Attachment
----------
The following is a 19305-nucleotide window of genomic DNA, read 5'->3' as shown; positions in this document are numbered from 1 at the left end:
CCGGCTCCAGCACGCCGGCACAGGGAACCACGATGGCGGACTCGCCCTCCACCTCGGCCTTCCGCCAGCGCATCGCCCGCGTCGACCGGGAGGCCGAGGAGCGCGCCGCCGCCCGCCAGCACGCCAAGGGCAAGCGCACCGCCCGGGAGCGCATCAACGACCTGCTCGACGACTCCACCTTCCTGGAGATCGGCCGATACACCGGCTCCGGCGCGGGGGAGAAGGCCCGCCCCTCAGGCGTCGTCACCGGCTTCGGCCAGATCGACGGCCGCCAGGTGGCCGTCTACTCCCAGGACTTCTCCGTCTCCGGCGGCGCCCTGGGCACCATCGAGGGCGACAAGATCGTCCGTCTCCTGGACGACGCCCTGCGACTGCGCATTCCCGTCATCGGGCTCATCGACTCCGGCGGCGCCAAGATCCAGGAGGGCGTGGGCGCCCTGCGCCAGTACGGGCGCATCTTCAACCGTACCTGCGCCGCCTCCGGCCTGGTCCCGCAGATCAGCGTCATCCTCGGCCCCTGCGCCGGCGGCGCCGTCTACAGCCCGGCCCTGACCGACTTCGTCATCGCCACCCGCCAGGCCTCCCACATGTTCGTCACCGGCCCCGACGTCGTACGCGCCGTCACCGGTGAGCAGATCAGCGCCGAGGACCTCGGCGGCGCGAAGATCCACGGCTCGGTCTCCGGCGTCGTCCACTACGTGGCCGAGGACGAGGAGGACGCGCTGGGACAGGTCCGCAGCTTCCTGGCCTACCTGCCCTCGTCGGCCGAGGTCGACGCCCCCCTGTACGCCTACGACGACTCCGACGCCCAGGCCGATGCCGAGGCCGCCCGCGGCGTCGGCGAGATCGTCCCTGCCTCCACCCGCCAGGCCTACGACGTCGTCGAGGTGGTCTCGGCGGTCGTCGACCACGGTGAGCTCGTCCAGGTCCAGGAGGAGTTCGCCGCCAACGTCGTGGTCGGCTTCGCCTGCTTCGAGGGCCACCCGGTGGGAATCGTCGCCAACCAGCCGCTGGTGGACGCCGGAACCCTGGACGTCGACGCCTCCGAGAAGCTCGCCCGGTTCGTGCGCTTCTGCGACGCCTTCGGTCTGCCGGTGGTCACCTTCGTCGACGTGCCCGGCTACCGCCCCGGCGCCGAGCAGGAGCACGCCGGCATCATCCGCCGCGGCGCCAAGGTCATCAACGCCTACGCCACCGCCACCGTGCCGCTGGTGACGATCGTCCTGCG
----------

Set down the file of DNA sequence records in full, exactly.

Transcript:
The following is a 19305-nucleotide window of genomic DNA, read 5'->3' as shown; positions in this document are numbered from 1 at the left end:
CCGGCTCCAGCACGCCGGCACAGGGAACCACGATGGCGGACTCGCCCTCCACCTCGGCCTTCCGCCAGCGCATCGCCCGCGTCGACCGGGAGGCCGAGGAGCGCGCCGCCGCCCGCCAGCACGCCAAGGGCAAGCGCACCGCCCGGGAGCGCATCAACGACCTGCTCGACGACTCCACCTTCCTGGAGATCGGCCGATACACCGGCTCCGGCGCGGGGGAGAAGGCCCGCCCCTCAGGCGTCGTCACCGGCTTCGGCCAGATCGACGGCCGCCAGGTGGCCGTCTACTCCCAGGACTTCTCCGTCTCCGGCGGCGCCCTGGGCACCATCGAGGGCGACAAGATCGTCCGTCTCCTGGACGACGCCCTGCGACTGCGCATTCCCGTCATCGGGCTCATCGACTCCGGCGGCGCCAAGATCCAGGAGGGCGTGGGCGCCCTGCGCCAGTACGGGCGCATCTTCAACCGTACCTGCGCCGCCTCCGGCCTGGTCCCGCAGATCAGCGTCATCCTCGGCCCCTGCGCCGGCGGCGCCGTCTACAGCCCGGCCCTGACCGACTTCGTCATCGCCACCCGCCAGGCCTCCCACATGTTCGTCACCGGCCCCGACGTCGTACGCGCCGTCACCGGTGAGCAGATCAGCGCCGAGGACCTCGGCGGCGCGAAGATCCACGGCTCGGTCTCCGGCGTCGTCCACTACGTGGCCGAGGACGAGGAGGACGCGCTGGGACAGGTCCGCAGCTTCCTGGCCTACCTGCCCTCGTCGGCCGAGGTCGACGCCCCCCTGTACGCCTACGACGACTCCGACGCCCAGGCCGATGCCGAGGCCGCCCGCGGCGTCGGCGAGATCGTCCCTGCCTCCACCCGCCAGGCCTACGACGTCGTCGAGGTGGTCTCGGCGGTCGTCGACCACGGTGAGCTCGTCCAGGTCCAGGAGGAGTTCGCCGCCAACGTCGTGGTCGGCTTCGCCTGCTTCGAGGGCCACCCGGTGGGAATCGTCGCCAACCAGCCGCTGGTGGACGCCGGAACCCTGGACGTCGACGCCTCCGAGAAGCTCGCCCGGTTCGTGCGCTTCTGCGACGCCTTCGGTCTGCCGGTGGTCACCTTCGTCGACGTGCCCGGCTACCGCCCCGGCGCCGAGCAGGAGCACGCCGGCATCATCCGCCGCGGCGCCAAGGTCATCAACGCCTACGCCACCGCCACCGTGCCGCTGGTGACGATCGTCCTGCG